"To invent, you need a good imagination and a pile of junk." So said Thomas Edison, inventor of so many things we take for granted today and the archetypical American entrepreneur-inventor.
Edison became a rich man thanks to his imagination's ability to transform "piles of junk" into products and businesses that didn't previously exist. Today's more knowledge-based world may demand less physical junk and more service ideas as invention's starting point, but these 10 billionaire inventors are worthy heirs to Edison's tradition.
Only five of our list are Americans; there is no national patent on inventiveness. Others come from as far a field as Thailand and Germany. But America provides more fruitful soil than most places for nursing a smart, original idea into a fortune.
There is little else that unites them, beyond having had an odd idea that in retrospect seems so simple and obvious, provoking the universal reaction, "Why on earth didn't I think of that?"
Take Brad Hughes: The former real estate executive thought of putting up a bunch of lockers off a highway somewhere, where people could keep stuff. Hughes Public Storage is now the largest self-storage company in the U.S. and has made Hughes a fortune we value at $5.3 billion.
Or Jeff Bezos: He dreamed up the ides of selling books over the Internet. Cutting out the need for inventory, as well as the tactile but costly pleasure (for a bookseller) of browsing the aisles, cut costs so Bezos could sell at a discount. Turned out that bookworms were as price-conscious and lazy as the next person and more than happy to order from their computer. The $4.4 billion fortune Bezos made from Amazon.com lets him now pursue his passion for space travel.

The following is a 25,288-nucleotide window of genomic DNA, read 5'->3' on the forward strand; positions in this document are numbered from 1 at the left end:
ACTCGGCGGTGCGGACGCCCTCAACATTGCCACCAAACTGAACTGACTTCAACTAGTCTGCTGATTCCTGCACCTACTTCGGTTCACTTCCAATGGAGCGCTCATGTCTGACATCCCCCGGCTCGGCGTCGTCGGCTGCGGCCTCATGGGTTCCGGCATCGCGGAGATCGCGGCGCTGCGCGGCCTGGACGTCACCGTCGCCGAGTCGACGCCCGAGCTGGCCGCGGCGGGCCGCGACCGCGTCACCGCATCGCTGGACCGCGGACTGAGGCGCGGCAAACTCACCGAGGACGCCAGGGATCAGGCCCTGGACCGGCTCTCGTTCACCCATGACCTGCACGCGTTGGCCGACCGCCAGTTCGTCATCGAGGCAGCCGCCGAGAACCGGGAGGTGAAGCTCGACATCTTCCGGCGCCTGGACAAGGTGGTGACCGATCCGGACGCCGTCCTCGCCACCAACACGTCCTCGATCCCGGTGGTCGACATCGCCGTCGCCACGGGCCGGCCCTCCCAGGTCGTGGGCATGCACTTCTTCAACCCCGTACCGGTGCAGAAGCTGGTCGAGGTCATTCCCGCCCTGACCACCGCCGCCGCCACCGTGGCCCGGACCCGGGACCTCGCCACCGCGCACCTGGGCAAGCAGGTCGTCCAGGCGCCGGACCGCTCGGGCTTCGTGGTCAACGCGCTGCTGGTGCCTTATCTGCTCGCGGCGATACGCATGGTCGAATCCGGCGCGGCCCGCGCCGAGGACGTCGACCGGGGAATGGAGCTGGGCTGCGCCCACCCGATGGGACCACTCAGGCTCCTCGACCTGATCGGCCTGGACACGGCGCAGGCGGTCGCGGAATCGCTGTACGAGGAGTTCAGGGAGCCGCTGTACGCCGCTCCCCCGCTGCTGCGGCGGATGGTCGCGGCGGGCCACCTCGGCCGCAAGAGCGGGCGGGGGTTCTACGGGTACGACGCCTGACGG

Bezos solved a problem many didn't know they had. Michele Ferrero, matriarch of the family that is one of Europe's largest chocolate makers, also solved an unrealized problem--the lack of a spreadable breakfast chocolate. Combining chocolate and hazelnuts proved to be the answer. Nutella has joined a roster of Ferrero brands, including Ferrero Rocher, Tic Tac and Kinder Eggs, that is the basis of the family's $10 billion fortune.
Richest people you've never heard of
On the other hand, James Dyson, the eponymous inventor of the yellow and transparent vacuum cleaner, was seeking to solve a well-known problem: the fuller a vacuum cleaner got, the less efficiently it worked as the bag containing the sucked-up dirt obstructed the suction.
Dyson, a Brit who had gone to art school to study design and engineering, ran through 5,127 prototypes until he perfected an upright vacuum that used spinning technology to maintain constant suction. He introduced his vacuum in the U.K. in 1993, and it was an immediate hit, setting him on the way to a $1.6 billion fortune.
The inventor has announced plans to open the Dyson School of Design & Innovation in 2008. Perhaps it should put over its door some other words from Thomas Edison: "Opportunity is missed by most people because it comes dressed in overalls and looks like work."